TRANSCRIPT: EXCERPTS FROM INTERVIEW WITH RUSSELL WOOLF, ABC 720
TRANSCRIPTION: PROOF COPY E & OE
DATE: 30 August 2013
TOPICS: Afghanistan allegations of misconduct.
RUSSELL WOOLF: I wonder, if I can, to get your response to the investigation that is underway into an incident in which we believe Australian troops have mutilated the body of an Afghan insurgent. What can you tell us?
STEPHEN SMITH: Well pretty much what the Chief of the Defence Force issued today. Back in April/May, he and I became aware of this suggestion. He put out a release at the time saying that we were investigating a possible incident of misconduct by Australian soldiers, Special Forces soldiers. We didn't provide any details at that time, and I subsequently alluded to it in the Parliament, but we didn't provide any details because the suggestion being made was unusual, puzzling, but also very concerning. And so in some respects it's regrettable that the issue has come out today, but nonetheless we instituted an inquiry, we want to see the outcome of that official inquiry before we come to any conclusions.
The essential allegation is that after a very fierce fight, our Special Forces Task Group was partnered with Afghan National Security Forces, a very fierce fight, four insurgents were killed. The suggestion or the allegation or the incident is that in order to take identification, the hands of one of the dead were removed to provide what's described technically as biometric evidence. So that's the suggestion, there's no suggestion of mutilation of people who were alive. But nonetheless, that's highly concerning and we've been dealing with that at that level ever since. And as the Chief of the Defence Force General Hurley made clear today, once we've got the outcome of that the inquiry will be able to take it further.
RUSSELL WOOLF: Has it taken a long time, if this was [indistinct]
STEPHEN SMITH: In the fog of war, you've got to be very careful to make sure that you've got all of the evidence and all of your best assessments. So in my experience as Defence Minister over the last three years, when we institute an official inquiry under the Defence Act, they always take time. So we've been dealing with this one for a few months now, and we want to get it right, and we have to deal with it very carefully.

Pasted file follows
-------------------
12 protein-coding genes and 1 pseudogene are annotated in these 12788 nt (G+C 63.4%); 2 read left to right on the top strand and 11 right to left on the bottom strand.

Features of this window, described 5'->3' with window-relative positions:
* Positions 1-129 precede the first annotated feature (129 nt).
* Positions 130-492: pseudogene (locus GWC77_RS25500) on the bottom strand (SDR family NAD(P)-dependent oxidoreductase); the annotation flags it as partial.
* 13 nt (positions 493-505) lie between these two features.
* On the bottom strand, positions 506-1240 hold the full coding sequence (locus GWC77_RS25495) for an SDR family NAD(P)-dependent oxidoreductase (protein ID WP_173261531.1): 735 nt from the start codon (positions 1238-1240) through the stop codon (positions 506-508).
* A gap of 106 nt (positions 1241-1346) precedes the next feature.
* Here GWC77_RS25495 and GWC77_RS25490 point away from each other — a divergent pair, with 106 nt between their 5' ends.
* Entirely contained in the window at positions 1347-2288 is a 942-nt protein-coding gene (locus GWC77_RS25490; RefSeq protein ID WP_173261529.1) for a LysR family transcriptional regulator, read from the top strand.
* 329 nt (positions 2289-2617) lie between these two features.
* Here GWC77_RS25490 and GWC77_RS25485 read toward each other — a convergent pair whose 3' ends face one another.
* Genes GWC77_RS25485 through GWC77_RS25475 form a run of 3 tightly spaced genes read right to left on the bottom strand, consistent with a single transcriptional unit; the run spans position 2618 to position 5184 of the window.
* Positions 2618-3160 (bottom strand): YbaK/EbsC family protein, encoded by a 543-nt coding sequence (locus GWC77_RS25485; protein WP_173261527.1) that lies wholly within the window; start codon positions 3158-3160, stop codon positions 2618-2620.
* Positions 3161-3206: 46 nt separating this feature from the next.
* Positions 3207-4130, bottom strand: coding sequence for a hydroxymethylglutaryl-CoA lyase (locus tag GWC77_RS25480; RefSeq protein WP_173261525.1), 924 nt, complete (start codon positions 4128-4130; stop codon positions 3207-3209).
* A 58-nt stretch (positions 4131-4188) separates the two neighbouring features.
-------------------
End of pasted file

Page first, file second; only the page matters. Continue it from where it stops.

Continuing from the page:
We have of course, as soon as we became aware of it, and it did come up the chain of command, when we became aware of it General Hurley immediately made sure the commander of the International Security Assistance Force, General Dunford, was made aware of it. We made sure that Afghan officials at the highest level were aware of it, so we've done all of the right things in that respect. And now we just have to await the outcome of the inquiry.
RUSSELL WOOLF: Is there any doubt Minister that it was done?
STEPHEN SMITH: Well I don't, it's difficult for me to prejudge, but the available evidence suggests that what is essentially asserted occurred. We now have to try and work out what were the facts and circumstances associated with that. When General Hurley and I were together overseas when we were informed, we both found it puzzling, unusual and concerning, so it's not the ordinary course of event that we would expect from the Australian Defence Force or Special Forces. But this was a fierce fight, circumstances in extremis, and we don't want to rush to judgment.
RUSSELL WOOLF: Okay, and if it is found that it did happen in the way that we believe that it's happened, is that then against the rules of law [indistinct]
STEPHEN SMITH: We have clearly said both at the time in April and May when we announced that we were having an inquiry that it's potential misconduct. But again, one wants to and needs to take it step by step. If the facts are, as generally asserted, are correct, then we also want to know and need to know what was the motivation, what was the reason for proceeding along that path which, in our experience, is unusual, if not from an Australian perspective, unique.
RUSSELL WOOLF: Defence Minister Stephen Smith.